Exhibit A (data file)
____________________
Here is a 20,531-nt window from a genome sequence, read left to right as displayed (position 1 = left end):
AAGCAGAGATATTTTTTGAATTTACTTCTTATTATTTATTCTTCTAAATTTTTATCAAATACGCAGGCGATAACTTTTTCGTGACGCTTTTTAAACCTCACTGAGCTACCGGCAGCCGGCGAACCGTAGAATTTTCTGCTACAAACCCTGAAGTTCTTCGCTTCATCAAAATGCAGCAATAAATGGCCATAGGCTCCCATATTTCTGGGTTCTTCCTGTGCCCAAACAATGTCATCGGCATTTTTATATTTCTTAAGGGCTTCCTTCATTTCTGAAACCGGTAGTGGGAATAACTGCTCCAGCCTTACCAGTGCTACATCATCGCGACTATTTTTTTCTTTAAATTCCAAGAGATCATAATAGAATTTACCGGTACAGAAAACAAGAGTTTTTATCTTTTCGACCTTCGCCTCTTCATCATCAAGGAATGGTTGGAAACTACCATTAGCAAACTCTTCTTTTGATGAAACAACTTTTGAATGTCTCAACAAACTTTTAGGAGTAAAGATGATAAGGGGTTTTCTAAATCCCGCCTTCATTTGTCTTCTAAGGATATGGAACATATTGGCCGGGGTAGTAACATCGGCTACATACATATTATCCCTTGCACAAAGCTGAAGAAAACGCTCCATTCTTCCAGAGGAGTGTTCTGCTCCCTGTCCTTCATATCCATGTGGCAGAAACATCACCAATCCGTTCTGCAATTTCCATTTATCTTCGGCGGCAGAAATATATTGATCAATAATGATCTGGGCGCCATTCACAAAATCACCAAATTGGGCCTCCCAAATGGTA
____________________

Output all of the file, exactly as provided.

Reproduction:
Here is a 20,531-nt window from a genome sequence, read left to right as displayed (position 1 = left end):
AAGCAGAGATATTTTTTGAATTTACTTCTTATTATTTATTCTTCTAAATTTTTATCAAATACGCAGGCGATAACTTTTTCGTGACGCTTTTTAAACCTCACTGAGCTACCGGCAGCCGGCGAACCGTAGAATTTTCTGCTACAAACCCTGAAGTTCTTCGCTTCATCAAAATGCAGCAATAAATGGCCATAGGCTCCCATATTTCTGGGTTCTTCCTGTGCCCAAACAATGTCATCGGCATTTTTATATTTCTTAAGGGCTTCCTTCATTTCTGAAACCGGTAGTGGGAATAACTGCTCCAGCCTTACCAGTGCTACATCATCGCGACTATTTTTTTCTTTAAATTCCAAGAGATCATAATAGAATTTACCGGTACAGAAAACAAGAGTTTTTATCTTTTCGACCTTCGCCTCTTCATCATCAAGGAATGGTTGGAAACTACCATTAGCAAACTCTTCTTTTGATGAAACAACTTTTGAATGTCTCAACAAACTTTTAGGAGTAAAGATGATAAGGGGTTTTCTAAATCCCGCCTTCATTTGTCTTCTAAGGATATGGAACATATTGGCCGGGGTAGTAACATCGGCTACATACATATTATCCCTTGCACAAAGCTGAAGAAAACGCTCCATTCTTCCAGAGGAGTGTTCTGCTCCCTGTCCTTCATATCCATGTGGCAGAAACATCACCAATCCGTTCTGCAATTTCCATTTATCTTCGGCGGCAGAAATATATTGATCAATAATGATCTGGGCGCCATTCACAAAATCACCAAATTGGGCCTCCCAAATGGTA